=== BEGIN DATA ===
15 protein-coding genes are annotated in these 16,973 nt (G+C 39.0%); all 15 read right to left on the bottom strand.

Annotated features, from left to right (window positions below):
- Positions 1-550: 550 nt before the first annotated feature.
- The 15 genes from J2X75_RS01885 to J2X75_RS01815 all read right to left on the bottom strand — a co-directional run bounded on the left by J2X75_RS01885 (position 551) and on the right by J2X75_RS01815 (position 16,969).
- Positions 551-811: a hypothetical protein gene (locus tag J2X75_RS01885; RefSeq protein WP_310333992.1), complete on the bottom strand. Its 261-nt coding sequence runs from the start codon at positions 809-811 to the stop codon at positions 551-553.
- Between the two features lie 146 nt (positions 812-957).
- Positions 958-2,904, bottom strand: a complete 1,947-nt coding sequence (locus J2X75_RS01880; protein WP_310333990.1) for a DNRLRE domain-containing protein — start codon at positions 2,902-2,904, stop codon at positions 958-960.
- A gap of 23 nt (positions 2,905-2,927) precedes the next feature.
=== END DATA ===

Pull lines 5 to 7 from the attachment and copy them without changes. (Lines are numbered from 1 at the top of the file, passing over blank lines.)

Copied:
- Positions 551-811: a hypothetical protein gene (locus tag J2X75_RS01885; RefSeq protein WP_310333992.1), complete on the bottom strand. Its 261-nt coding sequence runs from the start codon at positions 809-811 to the stop codon at positions 551-553.
- Between the two features lie 146 nt (positions 812-957).
- Positions 958-2,904, bottom strand: a complete 1,947-nt coding sequence (locus J2X75_RS01880; protein WP_310333990.1) for a DNRLRE domain-containing protein — start codon at positions 2,902-2,904, stop codon at positions 958-960.